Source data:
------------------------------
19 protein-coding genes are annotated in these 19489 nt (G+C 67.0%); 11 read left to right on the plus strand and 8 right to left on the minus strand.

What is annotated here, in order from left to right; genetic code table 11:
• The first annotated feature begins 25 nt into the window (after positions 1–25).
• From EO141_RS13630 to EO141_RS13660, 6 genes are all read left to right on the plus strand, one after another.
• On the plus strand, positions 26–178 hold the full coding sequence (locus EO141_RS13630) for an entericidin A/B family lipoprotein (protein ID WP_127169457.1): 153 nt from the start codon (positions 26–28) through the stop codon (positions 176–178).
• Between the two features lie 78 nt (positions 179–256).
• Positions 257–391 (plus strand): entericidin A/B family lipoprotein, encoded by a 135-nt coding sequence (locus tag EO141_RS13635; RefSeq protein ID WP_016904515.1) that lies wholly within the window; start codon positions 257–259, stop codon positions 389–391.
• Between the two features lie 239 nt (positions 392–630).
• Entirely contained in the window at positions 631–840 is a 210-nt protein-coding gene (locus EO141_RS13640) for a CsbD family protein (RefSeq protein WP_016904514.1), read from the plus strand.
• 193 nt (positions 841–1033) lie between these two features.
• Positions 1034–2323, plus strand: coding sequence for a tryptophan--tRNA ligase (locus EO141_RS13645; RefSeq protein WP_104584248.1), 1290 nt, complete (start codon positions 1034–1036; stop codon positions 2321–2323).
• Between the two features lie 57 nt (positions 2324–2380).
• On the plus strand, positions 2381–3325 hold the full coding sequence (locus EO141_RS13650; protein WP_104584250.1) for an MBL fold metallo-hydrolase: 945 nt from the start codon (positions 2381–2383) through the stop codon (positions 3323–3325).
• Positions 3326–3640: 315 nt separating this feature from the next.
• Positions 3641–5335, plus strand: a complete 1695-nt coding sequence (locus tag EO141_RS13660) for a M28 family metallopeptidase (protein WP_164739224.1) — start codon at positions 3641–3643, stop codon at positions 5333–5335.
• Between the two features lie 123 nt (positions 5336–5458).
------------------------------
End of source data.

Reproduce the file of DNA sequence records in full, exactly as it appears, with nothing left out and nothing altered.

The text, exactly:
19 protein-coding genes are annotated in these 19489 nt (G+C 67.0%); 11 read left to right on the plus strand and 8 right to left on the minus strand.

What is annotated here, in order from left to right; genetic code table 11:
• The first annotated feature begins 25 nt into the window (after positions 1–25).
• From EO141_RS13630 to EO141_RS13660, 6 genes are all read left to right on the plus strand, one after another.
• On the plus strand, positions 26–178 hold the full coding sequence (locus EO141_RS13630) for an entericidin A/B family lipoprotein (protein ID WP_127169457.1): 153 nt from the start codon (positions 26–28) through the stop codon (positions 176–178).
• Between the two features lie 78 nt (positions 179–256).
• Positions 257–391 (plus strand): entericidin A/B family lipoprotein, encoded by a 135-nt coding sequence (locus tag EO141_RS13635; RefSeq protein ID WP_016904515.1) that lies wholly within the window; start codon positions 257–259, stop codon positions 389–391.
• Between the two features lie 239 nt (positions 392–630).
• Entirely contained in the window at positions 631–840 is a 210-nt protein-coding gene (locus EO141_RS13640) for a CsbD family protein (RefSeq protein WP_016904514.1), read from the plus strand.
• 193 nt (positions 841–1033) lie between these two features.
• Positions 1034–2323, plus strand: coding sequence for a tryptophan--tRNA ligase (locus EO141_RS13645; RefSeq protein WP_104584248.1), 1290 nt, complete (start codon positions 1034–1036; stop codon positions 2321–2323).
• Between the two features lie 57 nt (positions 2324–2380).
• On the plus strand, positions 2381–3325 hold the full coding sequence (locus EO141_RS13650; protein WP_104584250.1) for an MBL fold metallo-hydrolase: 945 nt from the start codon (positions 2381–2383) through the stop codon (positions 3323–3325).
• Positions 3326–3640: 315 nt separating this feature from the next.
• Positions 3641–5335, plus strand: a complete 1695-nt coding sequence (locus tag EO141_RS13660) for a M28 family metallopeptidase (protein WP_164739224.1) — start codon at positions 3641–3643, stop codon at positions 5333–5335.
• Between the two features lie 123 nt (positions 5336–5458).